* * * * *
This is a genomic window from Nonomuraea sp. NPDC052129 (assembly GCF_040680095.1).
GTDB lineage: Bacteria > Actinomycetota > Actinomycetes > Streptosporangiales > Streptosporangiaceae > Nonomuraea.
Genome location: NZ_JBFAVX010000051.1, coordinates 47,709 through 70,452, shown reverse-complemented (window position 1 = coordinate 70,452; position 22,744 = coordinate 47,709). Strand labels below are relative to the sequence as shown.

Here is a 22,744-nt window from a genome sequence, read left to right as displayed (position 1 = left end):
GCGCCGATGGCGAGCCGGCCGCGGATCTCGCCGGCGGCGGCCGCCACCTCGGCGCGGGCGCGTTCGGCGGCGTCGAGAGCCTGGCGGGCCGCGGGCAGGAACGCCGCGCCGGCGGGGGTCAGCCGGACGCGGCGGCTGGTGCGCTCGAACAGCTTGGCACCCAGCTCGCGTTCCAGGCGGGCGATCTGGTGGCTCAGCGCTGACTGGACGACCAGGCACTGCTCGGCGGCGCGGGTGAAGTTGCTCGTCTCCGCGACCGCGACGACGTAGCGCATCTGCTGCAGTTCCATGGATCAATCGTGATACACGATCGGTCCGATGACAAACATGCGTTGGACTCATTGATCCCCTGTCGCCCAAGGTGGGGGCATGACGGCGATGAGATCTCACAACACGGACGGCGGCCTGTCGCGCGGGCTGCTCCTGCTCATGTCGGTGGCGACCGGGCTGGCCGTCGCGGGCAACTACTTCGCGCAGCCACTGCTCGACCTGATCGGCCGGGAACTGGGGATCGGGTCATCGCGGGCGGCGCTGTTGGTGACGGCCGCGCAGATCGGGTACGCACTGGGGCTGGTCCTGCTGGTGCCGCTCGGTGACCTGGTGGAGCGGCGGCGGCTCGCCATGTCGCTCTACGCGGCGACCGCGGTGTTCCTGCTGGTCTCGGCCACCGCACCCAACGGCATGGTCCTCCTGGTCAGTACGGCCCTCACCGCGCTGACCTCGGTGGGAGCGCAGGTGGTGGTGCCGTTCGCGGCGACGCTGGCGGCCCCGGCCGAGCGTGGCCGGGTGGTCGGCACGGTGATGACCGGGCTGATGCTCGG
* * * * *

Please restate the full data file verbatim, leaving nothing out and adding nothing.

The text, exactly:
This is a genomic window from Nonomuraea sp. NPDC052129 (assembly GCF_040680095.1).
GTDB lineage: Bacteria > Actinomycetota > Actinomycetes > Streptosporangiales > Streptosporangiaceae > Nonomuraea.
Genome location: NZ_JBFAVX010000051.1, coordinates 47,709 through 70,452, shown reverse-complemented (window position 1 = coordinate 70,452; position 22,744 = coordinate 47,709). Strand labels below are relative to the sequence as shown.

Here is a 22,744-nt window from a genome sequence, read left to right as displayed (position 1 = left end):
GCGCCGATGGCGAGCCGGCCGCGGATCTCGCCGGCGGCGGCCGCCACCTCGGCGCGGGCGCGTTCGGCGGCGTCGAGAGCCTGGCGGGCCGCGGGCAGGAACGCCGCGCCGGCGGGGGTCAGCCGGACGCGGCGGCTGGTGCGCTCGAACAGCTTGGCACCCAGCTCGCGTTCCAGGCGGGCGATCTGGTGGCTCAGCGCTGACTGGACGACCAGGCACTGCTCGGCGGCGCGGGTGAAGTTGCTCGTCTCCGCGACCGCGACGACGTAGCGCATCTGCTGCAGTTCCATGGATCAATCGTGATACACGATCGGTCCGATGACAAACATGCGTTGGACTCATTGATCCCCTGTCGCCCAAGGTGGGGGCATGACGGCGATGAGATCTCACAACACGGACGGCGGCCTGTCGCGCGGGCTGCTCCTGCTCATGTCGGTGGCGACCGGGCTGGCCGTCGCGGGCAACTACTTCGCGCAGCCACTGCTCGACCTGATCGGCCGGGAACTGGGGATCGGGTCATCGCGGGCGGCGCTGTTGGTGACGGCCGCGCAGATCGGGTACGCACTGGGGCTGGTCCTGCTGGTGCCGCTCGGTGACCTGGTGGAGCGGCGGCGGCTCGCCATGTCGCTCTACGCGGCGACCGCGGTGTTCCTGCTGGTCTCGGCCACCGCACCCAACGGCATGGTCCTCCTGGTCAGTACGGCCCTCACCGCGCTGACCTCGGTGGGAGCGCAGGTGGTGGTGCCGTTCGCGGCGACGCTGGCGGCCCCGGCCGAGCGTGGCCGGGTGGTCGGCACGGTGATGACCGGGCTGATGCTCGG